The U.S. Department of Justice (DOJ) announced on Wednesday that charges have been filed against Hooman Heidarian and Mehdi Farhadi, two Iranian nationals in their 30s who allegedly carried out cyberattacks against private and public systems in the U.S., Europe, and Middle East — “sometimes at the behest of the government of the Islamic Republic of Iran.”
The ten-count indictment accused Heidarian and Farhadi of stealing “hundreds of terabytes of data, which typically included confidential communications pertaining to national security, foreign policy intelligence, non-military nuclear information, aerospace data, human rights activist information, victim financial information and personally identifiable information, and intellectual property, including unpublished scientific research.”
“In some instances, the defendants’ hacks were politically motivated or at the behest of Iran, including instances where they obtained information regarding dissidents, human rights activists, and opposition leaders. In other instances, the defendants sold the hacked data and information on the black market for private financial gain,” DOJ said.
The coordinated cyberespionage campaign described in the indictments began in 2013 with “cyber intrusions into computer systems in New Jersey and around the world.” The hackers frequently acted under the pseudonym “Sejeal” and boasted their mission was to damage the Iranian opposition and foreign adversaries of the Iranian government. Their targets included defense contractors, government agencies, and non-governmental organizations.
“Sejeal” means “stones.” The word, an apparent reference to a passage in the Quran about birds dropping stones to protect Mohammed from attack, has been used by Iranian terrorists and Iran-sponsored terrorist operations over the past decade, notably including a botched 2012 bombing plot in Thailand that could have become a mass-casualty event if carried out.
According to the indictment, the hackers made over 100,000 posts between 2010 and 2017 under the name “Sejeal” on a forum used by cyber-criminals to boast of their accomplishments. They sold much of the data they stole on the dark web, banking on their elevated reputation to secure high prices for their plundered information.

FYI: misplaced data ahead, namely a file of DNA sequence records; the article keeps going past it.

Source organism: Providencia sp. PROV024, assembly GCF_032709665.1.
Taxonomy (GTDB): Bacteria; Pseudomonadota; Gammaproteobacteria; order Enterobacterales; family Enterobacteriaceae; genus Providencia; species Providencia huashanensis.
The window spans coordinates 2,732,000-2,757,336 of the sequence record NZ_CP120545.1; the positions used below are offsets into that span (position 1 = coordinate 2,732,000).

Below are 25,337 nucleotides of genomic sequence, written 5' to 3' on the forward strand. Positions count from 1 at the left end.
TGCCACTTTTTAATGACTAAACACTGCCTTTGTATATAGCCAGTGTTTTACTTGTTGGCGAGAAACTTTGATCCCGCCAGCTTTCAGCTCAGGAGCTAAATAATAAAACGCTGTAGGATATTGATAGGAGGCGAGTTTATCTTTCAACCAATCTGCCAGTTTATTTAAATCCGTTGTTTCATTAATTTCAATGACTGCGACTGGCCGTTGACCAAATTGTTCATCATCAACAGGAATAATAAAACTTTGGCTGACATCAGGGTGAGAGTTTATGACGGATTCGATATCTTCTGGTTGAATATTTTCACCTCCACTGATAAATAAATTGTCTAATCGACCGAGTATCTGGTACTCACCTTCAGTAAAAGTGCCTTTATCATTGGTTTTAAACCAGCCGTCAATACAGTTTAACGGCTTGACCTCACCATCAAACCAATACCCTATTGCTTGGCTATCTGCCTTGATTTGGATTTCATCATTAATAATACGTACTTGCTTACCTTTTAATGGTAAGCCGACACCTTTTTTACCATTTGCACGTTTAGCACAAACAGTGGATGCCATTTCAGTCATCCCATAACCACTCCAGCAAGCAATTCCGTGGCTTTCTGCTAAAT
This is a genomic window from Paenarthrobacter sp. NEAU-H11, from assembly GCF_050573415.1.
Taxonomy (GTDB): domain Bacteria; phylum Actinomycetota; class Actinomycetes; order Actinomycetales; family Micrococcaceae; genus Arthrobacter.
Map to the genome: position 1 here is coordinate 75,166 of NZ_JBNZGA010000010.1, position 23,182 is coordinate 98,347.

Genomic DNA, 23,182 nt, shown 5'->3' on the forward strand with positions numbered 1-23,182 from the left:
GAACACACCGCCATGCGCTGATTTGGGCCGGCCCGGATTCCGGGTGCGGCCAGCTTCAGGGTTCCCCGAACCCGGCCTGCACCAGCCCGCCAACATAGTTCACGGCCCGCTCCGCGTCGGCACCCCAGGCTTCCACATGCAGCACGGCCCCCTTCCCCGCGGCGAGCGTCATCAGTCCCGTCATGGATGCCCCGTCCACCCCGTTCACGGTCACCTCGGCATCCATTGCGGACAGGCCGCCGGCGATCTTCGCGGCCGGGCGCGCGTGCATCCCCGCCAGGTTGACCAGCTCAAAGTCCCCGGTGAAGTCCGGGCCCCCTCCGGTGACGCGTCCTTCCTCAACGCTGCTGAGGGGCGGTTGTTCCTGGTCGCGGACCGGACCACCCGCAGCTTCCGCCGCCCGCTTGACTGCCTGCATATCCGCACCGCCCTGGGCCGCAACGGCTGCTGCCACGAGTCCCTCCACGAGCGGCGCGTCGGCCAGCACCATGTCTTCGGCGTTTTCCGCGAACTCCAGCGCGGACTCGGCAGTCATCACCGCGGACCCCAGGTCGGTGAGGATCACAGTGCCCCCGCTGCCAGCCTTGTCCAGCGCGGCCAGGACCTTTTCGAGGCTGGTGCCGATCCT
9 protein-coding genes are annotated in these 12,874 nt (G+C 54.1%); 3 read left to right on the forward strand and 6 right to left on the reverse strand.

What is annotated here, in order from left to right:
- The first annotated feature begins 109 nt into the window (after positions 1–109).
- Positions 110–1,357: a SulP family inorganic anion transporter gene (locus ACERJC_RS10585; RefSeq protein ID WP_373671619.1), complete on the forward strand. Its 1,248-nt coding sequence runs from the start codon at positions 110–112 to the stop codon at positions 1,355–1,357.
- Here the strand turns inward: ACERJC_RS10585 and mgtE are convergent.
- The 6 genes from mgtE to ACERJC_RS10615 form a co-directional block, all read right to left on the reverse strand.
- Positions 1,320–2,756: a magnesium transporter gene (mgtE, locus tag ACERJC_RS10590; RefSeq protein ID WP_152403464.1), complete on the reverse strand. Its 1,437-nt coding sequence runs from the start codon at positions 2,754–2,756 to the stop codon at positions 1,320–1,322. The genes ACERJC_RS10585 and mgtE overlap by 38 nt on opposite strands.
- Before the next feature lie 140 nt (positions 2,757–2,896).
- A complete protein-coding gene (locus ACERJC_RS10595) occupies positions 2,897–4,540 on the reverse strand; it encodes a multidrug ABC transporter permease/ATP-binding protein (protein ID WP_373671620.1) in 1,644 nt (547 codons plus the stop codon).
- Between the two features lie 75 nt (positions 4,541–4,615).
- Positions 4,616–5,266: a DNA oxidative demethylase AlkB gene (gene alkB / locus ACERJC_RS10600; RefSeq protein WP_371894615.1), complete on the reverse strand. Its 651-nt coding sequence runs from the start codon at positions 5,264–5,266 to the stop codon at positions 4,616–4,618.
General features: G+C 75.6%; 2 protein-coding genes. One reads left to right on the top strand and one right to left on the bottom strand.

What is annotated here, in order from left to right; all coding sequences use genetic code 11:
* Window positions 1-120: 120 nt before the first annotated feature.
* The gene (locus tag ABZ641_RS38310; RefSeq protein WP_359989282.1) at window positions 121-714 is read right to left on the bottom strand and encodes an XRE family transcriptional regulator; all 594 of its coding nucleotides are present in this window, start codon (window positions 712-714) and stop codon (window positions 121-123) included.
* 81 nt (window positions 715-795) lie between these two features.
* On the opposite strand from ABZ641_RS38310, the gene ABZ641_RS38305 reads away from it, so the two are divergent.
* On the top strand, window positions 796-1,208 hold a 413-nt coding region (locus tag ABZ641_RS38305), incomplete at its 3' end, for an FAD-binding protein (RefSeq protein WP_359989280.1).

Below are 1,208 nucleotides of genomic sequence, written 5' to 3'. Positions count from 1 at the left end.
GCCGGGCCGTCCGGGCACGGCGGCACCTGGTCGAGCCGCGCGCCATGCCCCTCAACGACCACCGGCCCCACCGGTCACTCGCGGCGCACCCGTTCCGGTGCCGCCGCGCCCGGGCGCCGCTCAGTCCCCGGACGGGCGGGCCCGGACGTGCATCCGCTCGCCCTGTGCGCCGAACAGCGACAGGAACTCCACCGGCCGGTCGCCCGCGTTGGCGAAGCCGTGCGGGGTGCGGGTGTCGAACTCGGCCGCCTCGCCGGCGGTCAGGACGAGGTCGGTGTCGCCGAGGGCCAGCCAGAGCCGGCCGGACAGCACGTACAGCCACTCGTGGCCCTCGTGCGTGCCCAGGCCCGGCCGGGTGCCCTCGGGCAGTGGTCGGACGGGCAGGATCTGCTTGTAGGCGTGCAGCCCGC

The first major action in the criminal campaign chronicled by DOJ involved hacking into a public research university in Newark, New Jersey, in 2013 and defacing its website to display a burning Israeli flag and the word Sejeal in a manner that looked very similar to the stickers employed by the 2012 Thailand bombers. Another caper involved hacking an Israeli telecom company in 2015 and broadcasting the message “Sejeal is coming soon! In memory of the martyrs of Yemen” to about 2.5 million of its customers. The two Iranian hackers sent each other congratulatory messages with screen captures of customers complaining about the message.
“We will not bring the rule of law to cyberspace until governments refuse to provide safe harbor for criminal hacking within their borders. Unfortunately, our cases demonstrate that at least four nations — Iran, China, Russia, and North Korea — will allow criminal hackers to victimize individuals and companies from around the world, as long as these hackers will also work for that country’s government — gathering information on human rights activists, dissidents and others of intelligence interest,” said Assistant Attorney General for National Security John C. Demers.
According to the FBI, both of the hackers reside in the Iranian city of Hamedan. The pair were indicted by a grand jury in New Jersey because their early attacks struck targets in that state, but they also hit systems in Europe and the Middle East. Many of their targets were Iranian dissidents and human rights activists. Their tactics became noticeably more sophisticated as their campaign went along, leading DOJ analysts to suspect they received support and guidance from state-sponsored cyber espionage units and professional cybercrime rings.
“These Iranian nationals allegedly conducted a wide-ranging campaign on computers here in New Jersey and around the world. They brazenly infiltrated computer systems and targeted intellectual property and often sought to intimidate perceived enemies of Iran, including dissidents fighting for human rights in Iran and around the world. This conduct threatens our national security, and as a result, these defendants are wanted by the FBI and are considered fugitives from justice,” said Craig Carpenito, U.S. Attorney for the District of New Jersey.
Two other hackers, Iranian Behzad Mohammadzadeh and a Palestinian named Maran Abusrour, were charged on Wednesday with defacing about 50 U.S.-based websites by plastering them with images of Gen. Qassem Soleimani, the Iranian terrorist commander killed by a U.S. drone strike in January, and the message “Down with America.” The indictment against Mohammadzadeh and Abusrour did not state whether their activities were linked to the government of Iran.